Massive reconstruction of diocesan infrastructure needed in Katrina’s wake

.- Dioceses in the Gulf Coast have faced unparalleled devastation from Hurricane Katrina and will need massive reconstruction, costing hundreds of millions of dollars, once the clean up is done. Bishops from dioceses in Mississippi, Louisiana, Tennessee, Kentucky and Alabama communicated with the U.S. Conference of Catholic Bishops (USCCB), giving indications about the extent of the damage and how dioceses had been affected.

Bishop Thomas Rodi of Biloxi, Mississippi, reached the USCCB by cell phone and said 20 percent of the diocese's churches and a third of its schools have been destroyed. Every rectory, school, convent and diocesan building sustained moderate to severe damage, he said. He was working from his office where there was no water or electricity.

USCCB president Bishop William Skylstad had tried to communicate with all the bishops; some, however, could not be reached.

"All the bishops of the United States are concerned for the number of church personnel who are isolated, working under great adversity, and perhaps not even aware that the whole country is praying for them," he said. "We don't even know if all of them are safe."

Bishop Skylstad pointed out that most of the affected dioceses are Home Mission dioceses, “which struggle to survive under the best of conditions" and rely on the financial support of other dioceses to fund basic pastoral life.

What to do, then, when faced with the massive cost of reconstruction in the months and years ahead?

In his cyber-column “The Window”, Deal Hudson reports that reconstruction of Catholic infrastructure in the Archdiocese of New Orleans alone could easily cost hundreds of millions of dollars.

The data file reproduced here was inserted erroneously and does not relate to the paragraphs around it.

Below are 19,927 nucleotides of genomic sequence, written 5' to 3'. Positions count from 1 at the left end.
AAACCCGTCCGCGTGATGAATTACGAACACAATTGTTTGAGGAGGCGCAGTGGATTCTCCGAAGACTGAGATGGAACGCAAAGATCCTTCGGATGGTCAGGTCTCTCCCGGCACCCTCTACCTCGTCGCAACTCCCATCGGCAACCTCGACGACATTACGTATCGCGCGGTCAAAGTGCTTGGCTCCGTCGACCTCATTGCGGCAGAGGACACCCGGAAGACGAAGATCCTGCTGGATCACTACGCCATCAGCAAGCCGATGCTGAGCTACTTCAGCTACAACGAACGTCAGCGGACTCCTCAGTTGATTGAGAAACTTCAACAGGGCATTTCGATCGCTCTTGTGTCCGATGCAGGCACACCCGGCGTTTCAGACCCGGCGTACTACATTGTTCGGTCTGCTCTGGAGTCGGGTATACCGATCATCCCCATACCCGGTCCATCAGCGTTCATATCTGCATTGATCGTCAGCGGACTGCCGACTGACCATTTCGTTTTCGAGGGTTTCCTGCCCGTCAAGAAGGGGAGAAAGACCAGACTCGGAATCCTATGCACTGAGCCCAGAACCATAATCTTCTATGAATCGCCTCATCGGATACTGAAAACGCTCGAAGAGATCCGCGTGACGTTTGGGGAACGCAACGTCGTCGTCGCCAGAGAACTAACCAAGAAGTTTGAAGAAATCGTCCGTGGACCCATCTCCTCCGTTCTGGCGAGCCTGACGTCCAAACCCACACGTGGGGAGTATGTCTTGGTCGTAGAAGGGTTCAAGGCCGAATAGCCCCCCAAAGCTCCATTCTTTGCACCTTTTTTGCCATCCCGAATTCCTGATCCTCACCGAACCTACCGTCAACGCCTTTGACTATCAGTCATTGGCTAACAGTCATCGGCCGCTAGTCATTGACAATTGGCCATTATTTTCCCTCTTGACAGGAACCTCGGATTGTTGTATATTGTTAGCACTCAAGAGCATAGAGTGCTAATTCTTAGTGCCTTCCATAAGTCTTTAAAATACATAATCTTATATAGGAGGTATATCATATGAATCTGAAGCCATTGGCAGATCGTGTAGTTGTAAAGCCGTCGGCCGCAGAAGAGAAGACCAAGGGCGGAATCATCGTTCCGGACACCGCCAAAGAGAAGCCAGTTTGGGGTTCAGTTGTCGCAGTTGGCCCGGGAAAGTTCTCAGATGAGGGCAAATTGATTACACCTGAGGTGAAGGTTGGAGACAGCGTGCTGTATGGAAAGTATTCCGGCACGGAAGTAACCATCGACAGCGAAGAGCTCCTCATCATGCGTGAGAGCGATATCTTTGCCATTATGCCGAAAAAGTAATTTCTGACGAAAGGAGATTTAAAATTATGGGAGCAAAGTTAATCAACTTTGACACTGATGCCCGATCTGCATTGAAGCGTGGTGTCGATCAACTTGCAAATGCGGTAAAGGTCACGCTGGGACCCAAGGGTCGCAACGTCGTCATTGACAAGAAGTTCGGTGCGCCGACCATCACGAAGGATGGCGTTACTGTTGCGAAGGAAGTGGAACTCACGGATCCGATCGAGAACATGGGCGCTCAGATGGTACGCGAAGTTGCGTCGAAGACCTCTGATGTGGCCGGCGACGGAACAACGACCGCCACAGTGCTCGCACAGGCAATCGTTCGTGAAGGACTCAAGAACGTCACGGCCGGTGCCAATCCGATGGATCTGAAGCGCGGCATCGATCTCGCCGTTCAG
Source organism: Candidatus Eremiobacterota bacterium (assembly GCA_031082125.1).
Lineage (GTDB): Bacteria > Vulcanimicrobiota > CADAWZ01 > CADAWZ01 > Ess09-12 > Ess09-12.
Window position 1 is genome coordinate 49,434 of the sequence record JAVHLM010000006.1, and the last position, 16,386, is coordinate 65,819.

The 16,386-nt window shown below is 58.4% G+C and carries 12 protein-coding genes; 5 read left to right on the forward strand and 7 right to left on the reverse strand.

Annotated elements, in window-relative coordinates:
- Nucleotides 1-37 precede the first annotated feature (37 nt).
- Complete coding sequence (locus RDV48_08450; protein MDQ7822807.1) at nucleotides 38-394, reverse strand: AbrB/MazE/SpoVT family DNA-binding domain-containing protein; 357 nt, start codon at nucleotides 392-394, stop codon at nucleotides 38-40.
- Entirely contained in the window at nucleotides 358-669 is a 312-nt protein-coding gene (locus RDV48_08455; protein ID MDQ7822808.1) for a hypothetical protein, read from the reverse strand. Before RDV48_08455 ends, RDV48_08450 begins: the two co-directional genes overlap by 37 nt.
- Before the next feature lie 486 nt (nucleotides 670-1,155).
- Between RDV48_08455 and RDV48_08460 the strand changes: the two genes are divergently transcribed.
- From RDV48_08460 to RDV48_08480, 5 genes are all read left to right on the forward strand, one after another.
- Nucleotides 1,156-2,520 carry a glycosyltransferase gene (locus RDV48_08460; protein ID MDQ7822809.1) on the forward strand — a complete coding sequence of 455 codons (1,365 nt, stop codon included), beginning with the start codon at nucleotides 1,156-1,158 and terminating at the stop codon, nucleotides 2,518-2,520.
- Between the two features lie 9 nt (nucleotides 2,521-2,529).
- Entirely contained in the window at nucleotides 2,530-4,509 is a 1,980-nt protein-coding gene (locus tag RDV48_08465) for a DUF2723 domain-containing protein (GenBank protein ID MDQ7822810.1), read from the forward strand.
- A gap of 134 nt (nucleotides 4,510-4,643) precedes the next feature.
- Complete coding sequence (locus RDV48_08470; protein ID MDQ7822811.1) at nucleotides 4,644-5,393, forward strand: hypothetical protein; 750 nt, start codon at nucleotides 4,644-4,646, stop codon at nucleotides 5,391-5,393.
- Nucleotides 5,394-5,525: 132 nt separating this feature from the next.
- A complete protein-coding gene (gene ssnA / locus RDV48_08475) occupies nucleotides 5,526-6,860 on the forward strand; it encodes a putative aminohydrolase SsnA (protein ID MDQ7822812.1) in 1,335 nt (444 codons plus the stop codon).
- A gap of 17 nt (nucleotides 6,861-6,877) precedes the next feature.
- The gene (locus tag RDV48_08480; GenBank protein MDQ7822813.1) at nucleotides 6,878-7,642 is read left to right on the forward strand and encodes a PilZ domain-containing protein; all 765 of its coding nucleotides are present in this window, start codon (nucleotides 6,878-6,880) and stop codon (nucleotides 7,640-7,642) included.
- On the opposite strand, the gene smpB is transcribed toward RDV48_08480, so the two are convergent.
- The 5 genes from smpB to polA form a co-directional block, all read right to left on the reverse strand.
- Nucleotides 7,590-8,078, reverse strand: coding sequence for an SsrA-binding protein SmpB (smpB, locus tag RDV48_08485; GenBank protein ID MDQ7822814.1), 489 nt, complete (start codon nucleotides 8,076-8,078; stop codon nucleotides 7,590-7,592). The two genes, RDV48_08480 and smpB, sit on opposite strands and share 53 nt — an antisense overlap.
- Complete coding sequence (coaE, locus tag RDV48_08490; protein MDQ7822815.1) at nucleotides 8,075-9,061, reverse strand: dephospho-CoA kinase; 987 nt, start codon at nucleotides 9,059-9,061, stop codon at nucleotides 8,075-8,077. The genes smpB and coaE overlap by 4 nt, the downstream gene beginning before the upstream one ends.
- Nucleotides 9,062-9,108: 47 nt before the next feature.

Hundreds of millions needed

Hudson cites Pat O'Meara, who specializes in financial advisory work for the Catholic Church, who said the average cost of rebuilding a high school could go up to $25 million and a grade school could go as high as $10 million. At this rate, if half only have of the diocesan Catholic schools would be replaced, it would cost about $287,000,000, Hudson estimates.

In addition, the cost of building an inexpensive parish church could range from $5 million to $9 million, and restoration of a more elaborate or historic structure could cost up to $20 million or more.

While a lot of the money would come from diocesan insurance coverage, in most cases the plan only includes the cost of rebuilding the structure and not the foundations, Hudson points out.

In the meantime, inland dioceses, in a show of extraordinary charity, have “adopted” the dioceses that were most affected by the hurricane, Hudson reports.

The Diocese of Baton Rouge adopted the Archdiocese of New Orleans; the Diocese of Jackson adopted the Diocese of Biloxi; and the Diocese of Lafayette adopted the Diocese of Houma-Thibodaux. They will offer temporary office space and equipment, computers, telephones and the help of local diocesan staff.

Catholic schools in the Diocese of Baton Rouge are preparing to double their class size and take in students from the Diocese of New Orleans. They are also offering housing to displaced families.


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